Still, this cannot dent the appeal of Kal-el and it anticipation among millions of loyal android fans (?) who have been awaiting a gaming rig Tablet, which Quad-Core processors afford. expect to see longlines for this product that is possibly the first gaming rig tablet!!!

    http://www.geezam.com/nvidia-and-the-quad-core-kal-el-cpu/

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    1. What the hell are you going to play on Android that needs a quadcore and a high end GPU? Legend of Nothing? Return to Nothing?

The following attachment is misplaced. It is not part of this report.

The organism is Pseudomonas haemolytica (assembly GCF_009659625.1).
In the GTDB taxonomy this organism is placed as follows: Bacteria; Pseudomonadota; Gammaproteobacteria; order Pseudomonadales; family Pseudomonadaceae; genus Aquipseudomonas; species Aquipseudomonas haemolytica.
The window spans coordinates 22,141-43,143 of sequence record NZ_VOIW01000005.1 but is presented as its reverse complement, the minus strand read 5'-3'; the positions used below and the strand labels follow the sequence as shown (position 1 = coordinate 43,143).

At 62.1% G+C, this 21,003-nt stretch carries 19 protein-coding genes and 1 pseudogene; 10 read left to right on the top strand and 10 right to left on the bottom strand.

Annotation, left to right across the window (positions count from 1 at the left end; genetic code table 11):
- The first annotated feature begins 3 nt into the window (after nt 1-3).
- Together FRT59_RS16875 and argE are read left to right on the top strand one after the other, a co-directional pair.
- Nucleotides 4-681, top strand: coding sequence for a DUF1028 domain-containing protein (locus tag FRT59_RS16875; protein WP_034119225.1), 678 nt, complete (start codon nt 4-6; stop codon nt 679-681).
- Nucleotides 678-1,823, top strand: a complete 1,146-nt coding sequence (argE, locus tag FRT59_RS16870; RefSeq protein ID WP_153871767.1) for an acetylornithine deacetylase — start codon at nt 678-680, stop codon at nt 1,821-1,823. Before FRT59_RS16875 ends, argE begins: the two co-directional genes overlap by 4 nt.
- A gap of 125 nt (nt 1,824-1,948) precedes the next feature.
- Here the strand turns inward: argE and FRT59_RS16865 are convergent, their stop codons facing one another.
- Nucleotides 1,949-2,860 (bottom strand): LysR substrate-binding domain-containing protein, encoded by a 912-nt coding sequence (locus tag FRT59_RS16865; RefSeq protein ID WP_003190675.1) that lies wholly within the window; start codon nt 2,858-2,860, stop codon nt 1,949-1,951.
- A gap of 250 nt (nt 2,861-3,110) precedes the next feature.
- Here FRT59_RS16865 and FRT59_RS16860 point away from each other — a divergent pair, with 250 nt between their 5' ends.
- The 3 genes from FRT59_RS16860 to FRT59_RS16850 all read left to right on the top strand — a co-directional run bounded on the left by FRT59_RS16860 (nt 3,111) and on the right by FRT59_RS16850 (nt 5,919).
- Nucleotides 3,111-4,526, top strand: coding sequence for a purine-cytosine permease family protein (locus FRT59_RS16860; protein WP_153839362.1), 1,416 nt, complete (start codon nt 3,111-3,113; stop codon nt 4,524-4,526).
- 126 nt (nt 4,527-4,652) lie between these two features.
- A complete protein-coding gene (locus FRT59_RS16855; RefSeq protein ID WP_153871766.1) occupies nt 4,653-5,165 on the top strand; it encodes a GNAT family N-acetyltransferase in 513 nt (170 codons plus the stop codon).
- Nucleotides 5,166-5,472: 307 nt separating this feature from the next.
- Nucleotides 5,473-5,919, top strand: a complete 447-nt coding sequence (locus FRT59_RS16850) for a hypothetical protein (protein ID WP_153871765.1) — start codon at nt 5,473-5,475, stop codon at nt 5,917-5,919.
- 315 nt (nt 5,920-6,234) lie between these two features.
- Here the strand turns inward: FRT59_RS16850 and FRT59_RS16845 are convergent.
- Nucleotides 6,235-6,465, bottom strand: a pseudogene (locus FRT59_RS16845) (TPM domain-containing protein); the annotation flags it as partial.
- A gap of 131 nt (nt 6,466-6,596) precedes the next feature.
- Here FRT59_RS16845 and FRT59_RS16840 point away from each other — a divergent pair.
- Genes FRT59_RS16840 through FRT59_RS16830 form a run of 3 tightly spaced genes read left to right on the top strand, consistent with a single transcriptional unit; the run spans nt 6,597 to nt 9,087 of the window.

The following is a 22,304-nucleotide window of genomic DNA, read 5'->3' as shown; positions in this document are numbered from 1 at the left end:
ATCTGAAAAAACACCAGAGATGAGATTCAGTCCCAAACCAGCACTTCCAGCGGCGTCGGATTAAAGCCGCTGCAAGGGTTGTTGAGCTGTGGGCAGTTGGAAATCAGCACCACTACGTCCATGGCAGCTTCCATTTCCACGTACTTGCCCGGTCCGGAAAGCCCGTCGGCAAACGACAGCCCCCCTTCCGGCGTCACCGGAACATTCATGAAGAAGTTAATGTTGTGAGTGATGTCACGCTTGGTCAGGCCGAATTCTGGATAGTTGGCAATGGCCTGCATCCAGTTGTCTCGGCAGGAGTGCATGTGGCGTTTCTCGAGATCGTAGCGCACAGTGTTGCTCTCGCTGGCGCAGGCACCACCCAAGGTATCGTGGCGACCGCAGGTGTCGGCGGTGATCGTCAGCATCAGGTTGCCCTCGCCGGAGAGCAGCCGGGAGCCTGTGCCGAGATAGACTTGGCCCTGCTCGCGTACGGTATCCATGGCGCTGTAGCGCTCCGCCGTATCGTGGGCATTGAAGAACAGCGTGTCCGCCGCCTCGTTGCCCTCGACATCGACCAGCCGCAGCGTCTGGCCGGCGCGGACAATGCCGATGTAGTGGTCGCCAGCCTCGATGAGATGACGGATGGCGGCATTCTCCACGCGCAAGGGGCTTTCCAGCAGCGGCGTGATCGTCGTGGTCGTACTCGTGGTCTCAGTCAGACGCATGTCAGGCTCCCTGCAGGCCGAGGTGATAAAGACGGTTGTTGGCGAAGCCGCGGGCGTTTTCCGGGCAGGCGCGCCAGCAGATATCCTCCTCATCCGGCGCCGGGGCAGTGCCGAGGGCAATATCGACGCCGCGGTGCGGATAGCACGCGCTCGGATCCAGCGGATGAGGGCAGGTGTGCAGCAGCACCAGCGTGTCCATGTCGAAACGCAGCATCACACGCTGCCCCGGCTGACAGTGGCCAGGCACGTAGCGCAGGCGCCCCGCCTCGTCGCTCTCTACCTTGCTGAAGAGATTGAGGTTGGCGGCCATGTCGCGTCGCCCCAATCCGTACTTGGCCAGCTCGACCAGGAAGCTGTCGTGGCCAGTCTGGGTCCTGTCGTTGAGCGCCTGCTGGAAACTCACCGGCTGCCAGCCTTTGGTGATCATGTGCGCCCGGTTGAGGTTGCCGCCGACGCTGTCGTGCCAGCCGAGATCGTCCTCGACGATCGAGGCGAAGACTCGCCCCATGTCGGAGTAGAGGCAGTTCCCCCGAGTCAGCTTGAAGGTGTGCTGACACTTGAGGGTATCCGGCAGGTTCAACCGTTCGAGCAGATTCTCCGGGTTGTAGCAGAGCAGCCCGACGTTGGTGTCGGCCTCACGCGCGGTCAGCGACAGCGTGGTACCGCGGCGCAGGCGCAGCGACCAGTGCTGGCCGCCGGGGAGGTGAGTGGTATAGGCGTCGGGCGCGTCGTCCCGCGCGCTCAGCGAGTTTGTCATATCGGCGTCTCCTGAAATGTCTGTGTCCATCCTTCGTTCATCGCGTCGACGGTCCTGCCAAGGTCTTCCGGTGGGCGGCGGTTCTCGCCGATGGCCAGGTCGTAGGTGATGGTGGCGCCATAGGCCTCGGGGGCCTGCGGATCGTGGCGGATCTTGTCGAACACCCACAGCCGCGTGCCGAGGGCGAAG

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      1. you know that you can play lost planet two (a ps3 and xbox 360 game) on it, right? thats insane. even the demo “glowball” with its dynamic lighting (first for tablets) outdoes anything the market has now, especially apple’s ipad 2. regardless of how polished apple likes to be, android will continue to hold the majority (as it does now) choice of os of devices worldwide and even continue to further decrease the market share of apple due to the simple fact that they have opened the flood gates of development- in terms of both hardware and software. more and more devs jump ship every day, and because these gates have been opened, no matter what apples latest and greatest is next, one month later qulacom releases a quad core. then samsung a higher res amoled screen. then htc with a stronger build. then motorola with a stronger lighter product. once a year? they will not keep up. its not a question of if, just when. adios, apple. ;)